Screening of asymptomatic people could decrease COVID-19 infections
When the novel coronavirus (COVID-19) pandemic is slowing, low-cost, recurring screening of asymptomatic people, at an expense of approximately $3 or less per test every two weeks, could decrease COVID-19 infections and deaths and be cost-effective, according to new research led by researchers at Massachusetts General Hospital (MGH) and published in the journal Clinical Infectious Diseases. Additionally, when the pandemic is surging, screening can be cost-effective when done more often, even if tests costs are higher.
COVID-19 testing refers generally to testing of people with symptoms of the illness, while screening refers to testing of individuals who do not have symptoms of the infection. In the United States, restricted testing capacity early in the pandemic led states such as Massachusetts to test only severely symptomatic people and those with a known exposure to someone with COVID-19. However, making COVID-19 testing available to all people with symptoms suggestive of the illness, as well as expanding to screening programs for the entire population, including those without symptoms, could reduce hospitalizations and deaths, allowing for safe resumption of economic and social activity, the researchers said.
The study used a dynamic transmission model developed by members of the research team to analyze the outcomes anticipated from several different strategies for COVID-19 testing and screening for the entire population of Massachusetts, using laboratory-based polymerase chain reaction (PCR) tests. The PCR test uses a sample taken from the nose or mouth, usually a nasal swab or a saliva sample, which is then sent to a laboratory that tests for the virus causing COVID-19.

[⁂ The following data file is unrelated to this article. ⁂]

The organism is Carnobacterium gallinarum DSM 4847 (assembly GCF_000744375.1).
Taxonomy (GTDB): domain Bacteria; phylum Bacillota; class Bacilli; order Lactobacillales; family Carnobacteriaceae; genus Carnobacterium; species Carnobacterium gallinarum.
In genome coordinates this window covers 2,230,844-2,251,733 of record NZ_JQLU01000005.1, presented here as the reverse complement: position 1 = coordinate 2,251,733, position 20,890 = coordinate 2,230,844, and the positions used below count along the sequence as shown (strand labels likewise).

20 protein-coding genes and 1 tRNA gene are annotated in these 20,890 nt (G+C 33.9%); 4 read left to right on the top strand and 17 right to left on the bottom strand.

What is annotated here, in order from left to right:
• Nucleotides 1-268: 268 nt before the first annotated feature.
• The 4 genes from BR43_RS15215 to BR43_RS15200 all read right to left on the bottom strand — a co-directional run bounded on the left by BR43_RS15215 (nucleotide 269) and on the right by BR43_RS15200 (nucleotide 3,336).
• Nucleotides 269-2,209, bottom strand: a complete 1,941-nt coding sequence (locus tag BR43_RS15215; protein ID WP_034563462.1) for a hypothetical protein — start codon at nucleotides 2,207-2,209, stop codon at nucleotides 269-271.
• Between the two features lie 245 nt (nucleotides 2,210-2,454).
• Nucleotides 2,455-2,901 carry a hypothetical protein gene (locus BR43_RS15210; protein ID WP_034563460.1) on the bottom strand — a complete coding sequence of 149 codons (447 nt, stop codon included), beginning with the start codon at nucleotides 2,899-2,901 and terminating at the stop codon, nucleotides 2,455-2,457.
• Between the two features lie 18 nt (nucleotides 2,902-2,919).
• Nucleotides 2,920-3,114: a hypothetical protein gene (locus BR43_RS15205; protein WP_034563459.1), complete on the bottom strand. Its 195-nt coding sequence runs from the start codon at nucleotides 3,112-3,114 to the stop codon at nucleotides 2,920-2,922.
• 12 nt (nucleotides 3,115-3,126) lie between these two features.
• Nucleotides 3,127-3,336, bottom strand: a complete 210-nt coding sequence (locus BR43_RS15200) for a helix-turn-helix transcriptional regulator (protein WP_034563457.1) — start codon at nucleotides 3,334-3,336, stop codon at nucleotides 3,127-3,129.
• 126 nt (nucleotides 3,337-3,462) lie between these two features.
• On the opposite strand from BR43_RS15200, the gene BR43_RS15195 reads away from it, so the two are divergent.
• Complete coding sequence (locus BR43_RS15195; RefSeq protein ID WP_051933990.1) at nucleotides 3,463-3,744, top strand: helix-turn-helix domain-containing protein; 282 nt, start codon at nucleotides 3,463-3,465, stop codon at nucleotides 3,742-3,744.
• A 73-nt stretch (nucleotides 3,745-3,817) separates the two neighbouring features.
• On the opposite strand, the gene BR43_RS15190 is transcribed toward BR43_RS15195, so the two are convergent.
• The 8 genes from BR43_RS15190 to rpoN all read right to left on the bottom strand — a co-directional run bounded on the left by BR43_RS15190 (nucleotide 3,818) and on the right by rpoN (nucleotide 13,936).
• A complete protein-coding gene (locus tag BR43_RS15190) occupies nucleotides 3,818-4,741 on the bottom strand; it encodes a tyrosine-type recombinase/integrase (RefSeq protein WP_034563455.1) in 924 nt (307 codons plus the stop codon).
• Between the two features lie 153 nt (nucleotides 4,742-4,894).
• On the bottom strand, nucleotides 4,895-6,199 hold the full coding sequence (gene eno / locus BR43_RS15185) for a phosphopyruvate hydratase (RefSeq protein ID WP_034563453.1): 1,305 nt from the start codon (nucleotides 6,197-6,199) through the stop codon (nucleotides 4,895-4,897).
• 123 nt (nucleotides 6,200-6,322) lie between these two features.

The analysis revealed that repeated screening of the entire population would lead to the most favorable clinical outcomes, preventing the greatest number of infections, hospitalizations, and, ultimately, deaths. This was true in a wide range of scenarios, ranging from decreasing to rapidly rising numbers of new cases per day. Such a screening strategy could also be cost-effective, depending on the cost of the test and the frequency of screening.
“While the outbreak is now under reasonably good control, questions remain about how to optimally deploy COVID testing, both in our current situation and in other settings and communities where new infections continue to rise," said Anne Neilan, MD, MPH, lead author of the study and investigator in the MGH Divisions of General Pediatrics and Infectious Diseases and the Medical Practice Evaluation Center, in a statement. "While some have argued testing must be highly sensitive to be of value, others suggest that sensitivity can be sacrificed if tests are rapid, low-cost, frequent, and widely available."